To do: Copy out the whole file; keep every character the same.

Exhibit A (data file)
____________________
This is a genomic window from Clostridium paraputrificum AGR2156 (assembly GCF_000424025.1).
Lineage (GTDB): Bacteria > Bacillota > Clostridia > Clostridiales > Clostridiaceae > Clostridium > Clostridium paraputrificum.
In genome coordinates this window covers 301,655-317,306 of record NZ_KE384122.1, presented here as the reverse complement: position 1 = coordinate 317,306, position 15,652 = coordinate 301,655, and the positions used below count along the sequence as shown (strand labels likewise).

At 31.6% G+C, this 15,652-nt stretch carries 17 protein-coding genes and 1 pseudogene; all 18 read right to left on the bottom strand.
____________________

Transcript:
This is a genomic window from Clostridium paraputrificum AGR2156 (assembly GCF_000424025.1).
Lineage (GTDB): Bacteria > Bacillota > Clostridia > Clostridiales > Clostridiaceae > Clostridium > Clostridium paraputrificum.
In genome coordinates this window covers 301,655-317,306 of record NZ_KE384122.1, presented here as the reverse complement: position 1 = coordinate 317,306, position 15,652 = coordinate 301,655, and the positions used below count along the sequence as shown (strand labels likewise).

At 31.6% G+C, this 15,652-nt stretch carries 17 protein-coding genes and 1 pseudogene; all 18 read right to left on the bottom strand.